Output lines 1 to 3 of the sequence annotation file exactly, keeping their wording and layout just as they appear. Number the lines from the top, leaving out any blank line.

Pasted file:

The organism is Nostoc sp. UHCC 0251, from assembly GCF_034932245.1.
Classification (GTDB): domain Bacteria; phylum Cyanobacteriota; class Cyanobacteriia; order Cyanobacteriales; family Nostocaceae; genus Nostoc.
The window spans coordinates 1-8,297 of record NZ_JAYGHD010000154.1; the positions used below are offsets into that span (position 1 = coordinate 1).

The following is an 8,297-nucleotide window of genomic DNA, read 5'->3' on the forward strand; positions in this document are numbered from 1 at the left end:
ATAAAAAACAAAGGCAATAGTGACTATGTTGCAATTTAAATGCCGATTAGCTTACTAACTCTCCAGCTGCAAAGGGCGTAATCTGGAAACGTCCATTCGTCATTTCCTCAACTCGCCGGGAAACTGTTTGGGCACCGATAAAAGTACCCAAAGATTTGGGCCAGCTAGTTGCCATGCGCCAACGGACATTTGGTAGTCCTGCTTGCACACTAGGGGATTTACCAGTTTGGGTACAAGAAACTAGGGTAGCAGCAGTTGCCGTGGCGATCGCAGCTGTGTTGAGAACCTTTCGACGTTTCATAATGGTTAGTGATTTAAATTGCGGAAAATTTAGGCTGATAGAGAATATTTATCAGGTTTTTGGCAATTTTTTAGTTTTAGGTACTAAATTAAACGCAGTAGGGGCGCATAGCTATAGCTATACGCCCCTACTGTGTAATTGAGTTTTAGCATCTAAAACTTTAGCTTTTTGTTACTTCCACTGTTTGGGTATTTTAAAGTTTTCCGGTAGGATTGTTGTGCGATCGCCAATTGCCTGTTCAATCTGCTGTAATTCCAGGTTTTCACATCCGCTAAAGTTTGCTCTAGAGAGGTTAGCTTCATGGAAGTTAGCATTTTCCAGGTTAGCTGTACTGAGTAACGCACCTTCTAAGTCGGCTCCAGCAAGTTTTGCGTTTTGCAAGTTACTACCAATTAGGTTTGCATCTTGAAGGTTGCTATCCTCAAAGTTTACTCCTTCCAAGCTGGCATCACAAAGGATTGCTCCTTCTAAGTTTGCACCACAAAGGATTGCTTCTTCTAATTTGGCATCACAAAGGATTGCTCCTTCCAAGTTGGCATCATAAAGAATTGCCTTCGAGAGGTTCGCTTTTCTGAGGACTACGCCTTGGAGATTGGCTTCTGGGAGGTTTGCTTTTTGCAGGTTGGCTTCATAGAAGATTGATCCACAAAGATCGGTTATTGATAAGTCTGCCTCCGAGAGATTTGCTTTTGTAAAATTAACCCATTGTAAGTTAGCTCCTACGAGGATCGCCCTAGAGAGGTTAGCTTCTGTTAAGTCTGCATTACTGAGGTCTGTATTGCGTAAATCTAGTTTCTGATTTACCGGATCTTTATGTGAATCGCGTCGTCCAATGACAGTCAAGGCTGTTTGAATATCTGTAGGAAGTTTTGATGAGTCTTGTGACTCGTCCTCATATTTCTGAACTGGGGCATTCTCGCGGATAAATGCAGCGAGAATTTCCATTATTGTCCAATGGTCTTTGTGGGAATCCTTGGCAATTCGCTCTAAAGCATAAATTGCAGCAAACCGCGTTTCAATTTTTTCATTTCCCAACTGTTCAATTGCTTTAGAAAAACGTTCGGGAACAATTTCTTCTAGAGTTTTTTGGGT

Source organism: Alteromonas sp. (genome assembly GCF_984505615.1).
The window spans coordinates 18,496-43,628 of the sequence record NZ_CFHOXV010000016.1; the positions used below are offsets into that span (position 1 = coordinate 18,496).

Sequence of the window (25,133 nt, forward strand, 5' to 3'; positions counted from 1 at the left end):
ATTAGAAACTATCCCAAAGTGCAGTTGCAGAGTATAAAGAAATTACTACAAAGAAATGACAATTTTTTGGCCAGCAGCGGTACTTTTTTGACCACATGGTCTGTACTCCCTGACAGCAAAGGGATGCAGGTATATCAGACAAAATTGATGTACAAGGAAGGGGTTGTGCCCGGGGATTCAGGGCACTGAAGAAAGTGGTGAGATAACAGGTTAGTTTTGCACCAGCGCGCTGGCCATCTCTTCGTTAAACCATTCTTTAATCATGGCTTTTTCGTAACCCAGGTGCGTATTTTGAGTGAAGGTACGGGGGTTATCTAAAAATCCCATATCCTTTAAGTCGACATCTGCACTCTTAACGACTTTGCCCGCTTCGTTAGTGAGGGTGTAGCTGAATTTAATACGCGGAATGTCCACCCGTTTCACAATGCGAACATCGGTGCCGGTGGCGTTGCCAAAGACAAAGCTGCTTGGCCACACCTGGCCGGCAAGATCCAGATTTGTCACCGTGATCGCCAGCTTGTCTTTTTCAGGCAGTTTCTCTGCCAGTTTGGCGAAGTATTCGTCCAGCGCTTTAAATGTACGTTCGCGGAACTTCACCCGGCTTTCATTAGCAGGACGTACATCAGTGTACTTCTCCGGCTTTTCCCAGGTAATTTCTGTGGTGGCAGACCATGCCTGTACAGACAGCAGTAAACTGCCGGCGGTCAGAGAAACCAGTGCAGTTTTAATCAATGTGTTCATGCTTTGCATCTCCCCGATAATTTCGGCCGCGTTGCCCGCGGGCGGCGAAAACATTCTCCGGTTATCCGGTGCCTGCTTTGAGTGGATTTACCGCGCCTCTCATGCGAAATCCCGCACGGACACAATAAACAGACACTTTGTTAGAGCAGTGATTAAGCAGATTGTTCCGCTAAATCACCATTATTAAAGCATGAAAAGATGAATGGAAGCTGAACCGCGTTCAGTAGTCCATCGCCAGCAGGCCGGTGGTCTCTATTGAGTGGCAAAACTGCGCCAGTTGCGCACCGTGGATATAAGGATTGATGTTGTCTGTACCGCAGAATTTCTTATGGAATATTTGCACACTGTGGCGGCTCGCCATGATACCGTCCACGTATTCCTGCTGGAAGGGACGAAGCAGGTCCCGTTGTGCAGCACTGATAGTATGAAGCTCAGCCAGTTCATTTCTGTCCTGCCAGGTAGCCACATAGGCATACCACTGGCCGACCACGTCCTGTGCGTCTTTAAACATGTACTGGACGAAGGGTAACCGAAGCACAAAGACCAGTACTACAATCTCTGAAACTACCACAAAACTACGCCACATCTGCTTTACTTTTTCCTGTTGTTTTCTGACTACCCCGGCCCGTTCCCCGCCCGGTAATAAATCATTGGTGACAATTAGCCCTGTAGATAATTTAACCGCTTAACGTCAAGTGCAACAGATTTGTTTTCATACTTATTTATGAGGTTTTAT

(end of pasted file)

The organism is Nostoc sp. UHCC 0251, from assembly GCF_034932245.1.
Classification (GTDB): domain Bacteria; phylum Cyanobacteriota; class Cyanobacteriia; order Cyanobacteriales; family Nostocaceae; genus Nostoc.
The window spans coordinates 1-8,297 of record NZ_JAYGHD010000154.1; the positions used below are offsets into that span (position 1 = coordinate 1).